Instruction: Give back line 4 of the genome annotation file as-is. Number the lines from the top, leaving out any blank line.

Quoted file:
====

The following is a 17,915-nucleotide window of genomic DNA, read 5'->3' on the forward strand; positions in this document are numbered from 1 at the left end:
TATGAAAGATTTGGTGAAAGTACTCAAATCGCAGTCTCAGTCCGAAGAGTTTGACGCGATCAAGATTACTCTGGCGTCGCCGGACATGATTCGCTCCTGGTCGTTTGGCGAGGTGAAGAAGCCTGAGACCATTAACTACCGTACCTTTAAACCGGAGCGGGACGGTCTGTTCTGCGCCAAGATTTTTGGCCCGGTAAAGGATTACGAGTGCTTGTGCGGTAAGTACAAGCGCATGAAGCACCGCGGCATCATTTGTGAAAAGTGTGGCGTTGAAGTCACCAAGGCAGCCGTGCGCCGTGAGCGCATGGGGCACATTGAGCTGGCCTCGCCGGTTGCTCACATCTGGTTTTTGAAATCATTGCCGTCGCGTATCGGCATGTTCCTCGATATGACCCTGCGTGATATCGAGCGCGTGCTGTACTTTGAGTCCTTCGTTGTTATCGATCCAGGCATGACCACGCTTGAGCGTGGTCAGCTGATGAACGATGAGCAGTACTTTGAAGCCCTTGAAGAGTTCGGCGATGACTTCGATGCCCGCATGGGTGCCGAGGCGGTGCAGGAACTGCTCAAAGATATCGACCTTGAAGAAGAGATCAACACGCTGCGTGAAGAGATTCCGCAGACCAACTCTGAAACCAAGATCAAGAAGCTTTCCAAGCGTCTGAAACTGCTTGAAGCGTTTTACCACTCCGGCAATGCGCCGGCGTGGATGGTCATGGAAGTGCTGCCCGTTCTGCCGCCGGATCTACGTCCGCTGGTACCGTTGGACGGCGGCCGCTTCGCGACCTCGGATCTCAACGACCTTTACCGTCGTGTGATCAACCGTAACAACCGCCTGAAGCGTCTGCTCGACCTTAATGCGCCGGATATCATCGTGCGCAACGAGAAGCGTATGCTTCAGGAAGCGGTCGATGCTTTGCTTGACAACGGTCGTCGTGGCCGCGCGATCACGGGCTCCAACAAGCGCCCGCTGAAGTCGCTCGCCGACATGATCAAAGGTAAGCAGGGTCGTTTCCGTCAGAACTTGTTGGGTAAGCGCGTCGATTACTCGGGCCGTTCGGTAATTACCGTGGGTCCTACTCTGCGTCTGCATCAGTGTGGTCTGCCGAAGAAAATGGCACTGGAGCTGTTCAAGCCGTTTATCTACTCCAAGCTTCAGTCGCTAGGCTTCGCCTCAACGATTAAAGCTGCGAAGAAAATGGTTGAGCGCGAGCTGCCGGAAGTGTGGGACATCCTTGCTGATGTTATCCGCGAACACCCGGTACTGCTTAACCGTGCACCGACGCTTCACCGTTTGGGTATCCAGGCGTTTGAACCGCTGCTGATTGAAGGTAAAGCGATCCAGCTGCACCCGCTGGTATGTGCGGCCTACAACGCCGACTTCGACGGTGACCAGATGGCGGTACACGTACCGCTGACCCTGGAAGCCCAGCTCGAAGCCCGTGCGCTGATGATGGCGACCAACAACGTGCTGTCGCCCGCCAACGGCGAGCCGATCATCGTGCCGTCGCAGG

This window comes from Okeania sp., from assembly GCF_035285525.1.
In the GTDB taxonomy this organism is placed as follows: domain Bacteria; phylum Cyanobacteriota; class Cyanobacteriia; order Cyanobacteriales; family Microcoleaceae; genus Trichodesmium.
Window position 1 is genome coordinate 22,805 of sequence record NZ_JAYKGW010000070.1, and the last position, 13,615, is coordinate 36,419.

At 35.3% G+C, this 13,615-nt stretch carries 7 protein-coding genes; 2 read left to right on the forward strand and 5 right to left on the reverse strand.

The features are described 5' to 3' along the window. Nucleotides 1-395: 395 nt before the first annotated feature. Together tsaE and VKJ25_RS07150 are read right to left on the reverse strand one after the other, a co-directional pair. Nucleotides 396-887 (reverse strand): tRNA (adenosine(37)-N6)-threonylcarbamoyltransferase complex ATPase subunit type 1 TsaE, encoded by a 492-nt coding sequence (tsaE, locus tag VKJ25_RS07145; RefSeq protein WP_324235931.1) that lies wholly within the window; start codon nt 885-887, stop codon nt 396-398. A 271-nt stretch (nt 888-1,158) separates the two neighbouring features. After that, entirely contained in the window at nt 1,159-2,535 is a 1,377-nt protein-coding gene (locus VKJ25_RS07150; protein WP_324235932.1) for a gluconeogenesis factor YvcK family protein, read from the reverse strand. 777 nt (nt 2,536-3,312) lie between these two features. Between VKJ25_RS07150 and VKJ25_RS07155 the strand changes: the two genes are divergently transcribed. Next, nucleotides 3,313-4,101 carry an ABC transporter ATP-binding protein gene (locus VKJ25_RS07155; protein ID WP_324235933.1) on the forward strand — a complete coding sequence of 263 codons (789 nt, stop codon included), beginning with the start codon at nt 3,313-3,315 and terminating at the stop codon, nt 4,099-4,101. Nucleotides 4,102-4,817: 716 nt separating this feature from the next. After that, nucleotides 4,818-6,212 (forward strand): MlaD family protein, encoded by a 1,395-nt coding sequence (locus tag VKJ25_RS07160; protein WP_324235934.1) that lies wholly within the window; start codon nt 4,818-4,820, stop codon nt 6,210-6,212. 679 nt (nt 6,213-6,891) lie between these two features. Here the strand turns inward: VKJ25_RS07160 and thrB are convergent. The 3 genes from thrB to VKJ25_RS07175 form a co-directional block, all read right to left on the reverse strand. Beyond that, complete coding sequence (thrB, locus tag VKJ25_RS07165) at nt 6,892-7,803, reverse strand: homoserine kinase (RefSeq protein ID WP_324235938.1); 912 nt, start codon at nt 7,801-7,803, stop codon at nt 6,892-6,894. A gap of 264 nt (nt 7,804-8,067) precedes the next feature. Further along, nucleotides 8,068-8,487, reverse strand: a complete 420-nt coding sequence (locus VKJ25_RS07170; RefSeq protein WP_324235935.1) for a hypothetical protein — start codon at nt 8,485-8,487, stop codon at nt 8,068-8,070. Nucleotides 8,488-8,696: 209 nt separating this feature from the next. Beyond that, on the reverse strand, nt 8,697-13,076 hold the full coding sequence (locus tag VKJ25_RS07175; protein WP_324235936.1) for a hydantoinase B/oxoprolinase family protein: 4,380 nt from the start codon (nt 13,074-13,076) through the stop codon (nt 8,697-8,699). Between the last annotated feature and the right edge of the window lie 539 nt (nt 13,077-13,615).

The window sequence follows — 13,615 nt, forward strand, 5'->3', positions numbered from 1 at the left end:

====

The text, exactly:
In the GTDB taxonomy this organism is placed as follows: domain Bacteria; phylum Cyanobacteriota; class Cyanobacteriia; order Cyanobacteriales; family Microcoleaceae; genus Trichodesmium.